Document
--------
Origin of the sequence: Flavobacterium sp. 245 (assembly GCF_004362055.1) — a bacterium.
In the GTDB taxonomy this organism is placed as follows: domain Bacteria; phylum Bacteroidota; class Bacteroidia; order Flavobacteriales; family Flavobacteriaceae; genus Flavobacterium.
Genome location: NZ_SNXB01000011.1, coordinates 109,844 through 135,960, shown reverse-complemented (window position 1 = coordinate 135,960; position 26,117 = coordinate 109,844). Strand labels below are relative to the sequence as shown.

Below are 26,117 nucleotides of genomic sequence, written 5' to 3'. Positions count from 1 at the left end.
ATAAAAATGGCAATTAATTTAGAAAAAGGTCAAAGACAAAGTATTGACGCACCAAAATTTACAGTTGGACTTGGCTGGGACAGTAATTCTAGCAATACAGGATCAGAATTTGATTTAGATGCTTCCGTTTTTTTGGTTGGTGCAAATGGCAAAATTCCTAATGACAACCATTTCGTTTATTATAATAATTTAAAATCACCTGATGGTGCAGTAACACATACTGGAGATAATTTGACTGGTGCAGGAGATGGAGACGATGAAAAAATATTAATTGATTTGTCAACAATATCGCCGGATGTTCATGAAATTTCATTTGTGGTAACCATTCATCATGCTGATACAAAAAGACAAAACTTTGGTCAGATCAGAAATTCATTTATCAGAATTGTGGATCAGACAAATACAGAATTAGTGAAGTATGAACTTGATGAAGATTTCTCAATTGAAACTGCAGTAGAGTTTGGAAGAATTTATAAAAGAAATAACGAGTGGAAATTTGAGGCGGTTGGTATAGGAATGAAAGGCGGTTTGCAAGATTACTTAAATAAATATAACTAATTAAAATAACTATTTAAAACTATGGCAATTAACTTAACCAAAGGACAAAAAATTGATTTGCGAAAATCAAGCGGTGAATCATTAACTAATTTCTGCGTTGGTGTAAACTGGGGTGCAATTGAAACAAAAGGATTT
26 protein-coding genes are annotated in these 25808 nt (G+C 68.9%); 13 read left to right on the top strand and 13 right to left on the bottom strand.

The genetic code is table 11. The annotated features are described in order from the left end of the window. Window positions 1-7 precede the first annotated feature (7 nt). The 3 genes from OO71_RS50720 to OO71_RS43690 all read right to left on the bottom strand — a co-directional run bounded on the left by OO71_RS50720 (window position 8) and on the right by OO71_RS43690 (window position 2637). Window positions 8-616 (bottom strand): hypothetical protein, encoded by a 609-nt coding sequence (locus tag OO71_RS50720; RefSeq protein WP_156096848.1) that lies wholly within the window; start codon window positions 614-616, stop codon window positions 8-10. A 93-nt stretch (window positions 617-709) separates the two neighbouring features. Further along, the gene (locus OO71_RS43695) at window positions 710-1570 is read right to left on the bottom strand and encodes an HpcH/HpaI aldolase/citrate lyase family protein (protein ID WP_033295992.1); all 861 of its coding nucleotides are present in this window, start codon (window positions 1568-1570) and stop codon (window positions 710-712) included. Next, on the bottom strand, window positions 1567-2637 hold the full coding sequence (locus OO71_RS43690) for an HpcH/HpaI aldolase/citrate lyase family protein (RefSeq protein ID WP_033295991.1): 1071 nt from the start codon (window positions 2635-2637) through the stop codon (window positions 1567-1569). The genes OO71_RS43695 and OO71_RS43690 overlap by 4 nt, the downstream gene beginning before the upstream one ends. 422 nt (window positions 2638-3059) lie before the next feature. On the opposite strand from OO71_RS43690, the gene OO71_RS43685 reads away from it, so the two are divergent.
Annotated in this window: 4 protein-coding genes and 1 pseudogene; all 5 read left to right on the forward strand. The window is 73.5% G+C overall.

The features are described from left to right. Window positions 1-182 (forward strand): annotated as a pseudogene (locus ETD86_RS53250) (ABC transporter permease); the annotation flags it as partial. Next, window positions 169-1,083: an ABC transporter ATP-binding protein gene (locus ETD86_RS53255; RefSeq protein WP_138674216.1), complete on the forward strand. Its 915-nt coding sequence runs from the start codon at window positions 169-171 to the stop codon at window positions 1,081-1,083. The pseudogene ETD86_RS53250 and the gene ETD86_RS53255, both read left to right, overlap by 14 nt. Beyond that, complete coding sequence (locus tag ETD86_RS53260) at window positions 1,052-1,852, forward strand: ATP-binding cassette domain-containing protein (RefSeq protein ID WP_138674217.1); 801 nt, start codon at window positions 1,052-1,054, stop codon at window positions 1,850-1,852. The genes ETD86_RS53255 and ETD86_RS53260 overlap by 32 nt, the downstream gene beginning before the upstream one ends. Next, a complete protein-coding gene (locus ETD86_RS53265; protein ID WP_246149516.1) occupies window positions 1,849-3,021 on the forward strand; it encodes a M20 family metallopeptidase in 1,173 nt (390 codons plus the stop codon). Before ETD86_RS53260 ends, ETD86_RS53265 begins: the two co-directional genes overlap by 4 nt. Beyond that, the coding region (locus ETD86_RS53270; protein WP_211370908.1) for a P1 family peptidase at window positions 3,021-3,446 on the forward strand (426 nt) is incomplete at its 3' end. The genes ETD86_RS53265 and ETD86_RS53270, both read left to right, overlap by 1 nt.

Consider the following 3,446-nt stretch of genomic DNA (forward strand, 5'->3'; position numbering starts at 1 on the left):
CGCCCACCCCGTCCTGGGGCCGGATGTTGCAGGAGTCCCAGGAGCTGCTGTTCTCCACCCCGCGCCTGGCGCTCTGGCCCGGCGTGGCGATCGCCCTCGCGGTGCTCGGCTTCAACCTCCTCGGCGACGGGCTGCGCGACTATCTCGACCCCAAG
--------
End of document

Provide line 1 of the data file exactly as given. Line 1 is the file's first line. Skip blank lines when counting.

Origin of the sequence: Flavobacterium sp. 245 (assembly GCF_004362055.1) — a bacterium.